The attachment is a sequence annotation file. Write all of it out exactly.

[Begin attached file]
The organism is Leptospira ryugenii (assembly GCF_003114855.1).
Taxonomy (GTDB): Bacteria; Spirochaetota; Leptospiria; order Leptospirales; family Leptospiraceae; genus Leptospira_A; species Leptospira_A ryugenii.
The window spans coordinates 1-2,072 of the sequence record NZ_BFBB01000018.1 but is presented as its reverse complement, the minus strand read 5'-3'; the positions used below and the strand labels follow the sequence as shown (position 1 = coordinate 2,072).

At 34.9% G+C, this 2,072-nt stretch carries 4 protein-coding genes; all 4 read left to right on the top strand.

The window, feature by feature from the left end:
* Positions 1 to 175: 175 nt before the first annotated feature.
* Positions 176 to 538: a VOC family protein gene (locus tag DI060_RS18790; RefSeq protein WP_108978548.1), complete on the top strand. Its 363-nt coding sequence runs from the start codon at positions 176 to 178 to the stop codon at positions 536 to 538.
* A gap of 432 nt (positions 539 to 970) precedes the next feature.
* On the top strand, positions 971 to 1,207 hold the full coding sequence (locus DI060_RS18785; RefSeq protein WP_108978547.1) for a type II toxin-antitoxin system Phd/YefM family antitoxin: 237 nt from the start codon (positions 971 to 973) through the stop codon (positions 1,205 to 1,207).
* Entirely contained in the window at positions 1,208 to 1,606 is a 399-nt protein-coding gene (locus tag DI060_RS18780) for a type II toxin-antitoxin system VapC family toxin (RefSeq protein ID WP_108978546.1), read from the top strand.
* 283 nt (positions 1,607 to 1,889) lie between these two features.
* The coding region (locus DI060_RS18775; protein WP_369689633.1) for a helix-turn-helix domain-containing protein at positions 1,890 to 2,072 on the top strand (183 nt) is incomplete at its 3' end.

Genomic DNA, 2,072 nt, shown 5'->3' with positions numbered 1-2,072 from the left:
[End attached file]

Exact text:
The organism is Leptospira ryugenii (assembly GCF_003114855.1).
Taxonomy (GTDB): Bacteria; Spirochaetota; Leptospiria; order Leptospirales; family Leptospiraceae; genus Leptospira_A; species Leptospira_A ryugenii.
The window spans coordinates 1-2,072 of the sequence record NZ_BFBB01000018.1 but is presented as its reverse complement, the minus strand read 5'-3'; the positions used below and the strand labels follow the sequence as shown (position 1 = coordinate 2,072).

At 34.9% G+C, this 2,072-nt stretch carries 4 protein-coding genes; all 4 read left to right on the top strand.

The window, feature by feature from the left end:
* Positions 1 to 175: 175 nt before the first annotated feature.
* Positions 176 to 538: a VOC family protein gene (locus tag DI060_RS18790; RefSeq protein WP_108978548.1), complete on the top strand. Its 363-nt coding sequence runs from the start codon at positions 176 to 178 to the stop codon at positions 536 to 538.
* A gap of 432 nt (positions 539 to 970) precedes the next feature.
* On the top strand, positions 971 to 1,207 hold the full coding sequence (locus DI060_RS18785; RefSeq protein WP_108978547.1) for a type II toxin-antitoxin system Phd/YefM family antitoxin: 237 nt from the start codon (positions 971 to 973) through the stop codon (positions 1,205 to 1,207).
* Entirely contained in the window at positions 1,208 to 1,606 is a 399-nt protein-coding gene (locus tag DI060_RS18780) for a type II toxin-antitoxin system VapC family toxin (RefSeq protein ID WP_108978546.1), read from the top strand.
* 283 nt (positions 1,607 to 1,889) lie between these two features.
* The coding region (locus DI060_RS18775; protein WP_369689633.1) for a helix-turn-helix domain-containing protein at positions 1,890 to 2,072 on the top strand (183 nt) is incomplete at its 3' end.

Genomic DNA, 2,072 nt, shown 5'->3' with positions numbered 1-2,072 from the left: